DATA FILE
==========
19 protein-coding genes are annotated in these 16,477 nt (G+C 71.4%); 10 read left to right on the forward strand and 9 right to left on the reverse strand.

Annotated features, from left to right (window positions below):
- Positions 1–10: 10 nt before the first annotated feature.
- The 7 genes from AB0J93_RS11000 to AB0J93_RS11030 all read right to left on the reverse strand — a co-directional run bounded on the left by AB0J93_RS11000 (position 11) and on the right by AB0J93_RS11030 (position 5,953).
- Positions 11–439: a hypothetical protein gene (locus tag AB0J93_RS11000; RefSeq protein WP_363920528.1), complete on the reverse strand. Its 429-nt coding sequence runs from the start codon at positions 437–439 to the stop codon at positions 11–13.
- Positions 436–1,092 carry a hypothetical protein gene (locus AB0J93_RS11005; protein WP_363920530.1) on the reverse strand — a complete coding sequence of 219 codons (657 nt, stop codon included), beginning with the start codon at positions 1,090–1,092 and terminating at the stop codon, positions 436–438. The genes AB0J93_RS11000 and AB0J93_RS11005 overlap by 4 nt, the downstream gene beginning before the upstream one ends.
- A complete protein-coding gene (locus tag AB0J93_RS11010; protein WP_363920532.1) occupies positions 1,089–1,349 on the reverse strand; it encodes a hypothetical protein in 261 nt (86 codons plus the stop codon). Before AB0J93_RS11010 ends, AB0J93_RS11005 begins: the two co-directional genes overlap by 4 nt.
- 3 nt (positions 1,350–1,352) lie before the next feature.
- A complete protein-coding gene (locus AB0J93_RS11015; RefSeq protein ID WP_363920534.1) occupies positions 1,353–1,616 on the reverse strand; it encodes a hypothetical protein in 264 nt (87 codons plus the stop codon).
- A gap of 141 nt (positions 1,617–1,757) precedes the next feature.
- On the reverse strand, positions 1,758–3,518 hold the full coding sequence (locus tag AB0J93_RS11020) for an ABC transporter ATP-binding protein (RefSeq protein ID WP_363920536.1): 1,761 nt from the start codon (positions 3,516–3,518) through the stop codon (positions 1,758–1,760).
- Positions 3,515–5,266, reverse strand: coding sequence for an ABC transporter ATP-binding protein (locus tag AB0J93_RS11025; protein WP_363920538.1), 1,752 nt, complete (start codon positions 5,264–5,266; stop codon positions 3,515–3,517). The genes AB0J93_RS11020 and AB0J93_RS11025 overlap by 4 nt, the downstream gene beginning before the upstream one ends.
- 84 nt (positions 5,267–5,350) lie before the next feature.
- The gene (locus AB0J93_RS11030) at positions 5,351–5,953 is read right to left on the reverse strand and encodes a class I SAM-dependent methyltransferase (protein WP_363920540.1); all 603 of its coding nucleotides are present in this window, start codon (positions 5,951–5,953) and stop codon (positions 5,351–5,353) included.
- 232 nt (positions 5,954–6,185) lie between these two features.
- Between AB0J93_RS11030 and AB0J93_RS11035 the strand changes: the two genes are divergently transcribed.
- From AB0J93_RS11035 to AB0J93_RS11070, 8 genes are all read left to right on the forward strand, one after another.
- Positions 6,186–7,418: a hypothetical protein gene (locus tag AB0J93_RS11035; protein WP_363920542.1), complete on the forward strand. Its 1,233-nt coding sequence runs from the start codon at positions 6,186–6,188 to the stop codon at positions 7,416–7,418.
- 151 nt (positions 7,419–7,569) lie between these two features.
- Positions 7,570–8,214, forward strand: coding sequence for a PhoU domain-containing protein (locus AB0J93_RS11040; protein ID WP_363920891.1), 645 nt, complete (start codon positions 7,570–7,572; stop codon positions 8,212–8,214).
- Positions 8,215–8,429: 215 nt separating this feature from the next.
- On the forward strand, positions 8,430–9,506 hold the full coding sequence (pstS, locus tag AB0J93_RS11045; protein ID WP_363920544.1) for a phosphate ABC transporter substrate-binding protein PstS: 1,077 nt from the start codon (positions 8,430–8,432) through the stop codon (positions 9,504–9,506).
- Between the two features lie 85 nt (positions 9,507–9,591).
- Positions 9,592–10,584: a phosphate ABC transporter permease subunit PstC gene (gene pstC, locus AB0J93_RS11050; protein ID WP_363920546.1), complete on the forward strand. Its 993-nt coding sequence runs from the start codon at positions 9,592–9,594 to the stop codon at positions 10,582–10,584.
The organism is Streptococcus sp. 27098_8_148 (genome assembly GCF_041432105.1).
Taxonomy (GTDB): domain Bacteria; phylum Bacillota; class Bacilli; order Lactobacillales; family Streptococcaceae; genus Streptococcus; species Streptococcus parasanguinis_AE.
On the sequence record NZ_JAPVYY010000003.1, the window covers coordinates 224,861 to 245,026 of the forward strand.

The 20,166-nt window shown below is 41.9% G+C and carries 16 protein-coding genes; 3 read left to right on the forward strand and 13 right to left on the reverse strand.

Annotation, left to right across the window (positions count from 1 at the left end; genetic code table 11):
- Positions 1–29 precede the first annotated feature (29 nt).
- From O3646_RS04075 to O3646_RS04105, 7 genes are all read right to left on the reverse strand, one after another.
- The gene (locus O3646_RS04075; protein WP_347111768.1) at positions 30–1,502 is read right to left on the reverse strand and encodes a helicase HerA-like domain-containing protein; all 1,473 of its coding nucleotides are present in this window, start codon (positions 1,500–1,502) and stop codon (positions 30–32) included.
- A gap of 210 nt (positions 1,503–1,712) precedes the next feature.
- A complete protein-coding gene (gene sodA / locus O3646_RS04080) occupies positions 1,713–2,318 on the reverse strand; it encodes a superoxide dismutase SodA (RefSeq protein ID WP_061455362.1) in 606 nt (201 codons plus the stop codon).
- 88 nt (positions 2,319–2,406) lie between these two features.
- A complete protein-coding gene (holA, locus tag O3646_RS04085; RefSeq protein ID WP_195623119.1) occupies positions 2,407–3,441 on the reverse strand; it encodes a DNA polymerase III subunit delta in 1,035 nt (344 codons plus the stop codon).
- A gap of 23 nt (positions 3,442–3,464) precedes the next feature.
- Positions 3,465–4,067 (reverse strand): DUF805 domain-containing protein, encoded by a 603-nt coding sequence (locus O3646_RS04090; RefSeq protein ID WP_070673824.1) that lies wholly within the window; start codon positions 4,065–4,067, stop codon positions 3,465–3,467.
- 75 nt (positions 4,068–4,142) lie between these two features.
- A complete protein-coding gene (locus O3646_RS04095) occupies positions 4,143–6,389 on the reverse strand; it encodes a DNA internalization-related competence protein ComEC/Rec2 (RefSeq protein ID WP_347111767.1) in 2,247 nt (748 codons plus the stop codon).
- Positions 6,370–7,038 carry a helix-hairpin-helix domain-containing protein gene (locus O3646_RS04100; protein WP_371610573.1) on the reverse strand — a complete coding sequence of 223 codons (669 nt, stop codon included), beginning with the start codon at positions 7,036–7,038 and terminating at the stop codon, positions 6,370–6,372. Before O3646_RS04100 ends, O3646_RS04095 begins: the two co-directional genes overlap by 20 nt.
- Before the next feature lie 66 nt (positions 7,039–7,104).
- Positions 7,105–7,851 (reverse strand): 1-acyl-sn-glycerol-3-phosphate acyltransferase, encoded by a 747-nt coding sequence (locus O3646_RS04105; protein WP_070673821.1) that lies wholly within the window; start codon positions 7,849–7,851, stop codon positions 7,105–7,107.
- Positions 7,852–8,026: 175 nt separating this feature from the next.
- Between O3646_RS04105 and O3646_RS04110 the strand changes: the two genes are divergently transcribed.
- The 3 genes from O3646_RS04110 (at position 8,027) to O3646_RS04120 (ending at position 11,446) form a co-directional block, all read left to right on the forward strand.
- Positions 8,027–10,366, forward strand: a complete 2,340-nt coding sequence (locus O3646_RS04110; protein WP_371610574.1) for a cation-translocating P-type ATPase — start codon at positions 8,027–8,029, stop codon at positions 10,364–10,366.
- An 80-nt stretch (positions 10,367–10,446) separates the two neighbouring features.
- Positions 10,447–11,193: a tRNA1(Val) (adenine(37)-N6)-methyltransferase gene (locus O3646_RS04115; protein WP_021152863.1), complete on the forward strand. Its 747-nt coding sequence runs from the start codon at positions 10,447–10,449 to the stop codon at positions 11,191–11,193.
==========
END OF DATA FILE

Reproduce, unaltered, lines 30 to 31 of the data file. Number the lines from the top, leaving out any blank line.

- Positions 1–29 precede the first annotated feature (29 nt).
- From O3646_RS04075 to O3646_RS04105, 7 genes are all read right to left on the reverse strand, one after another.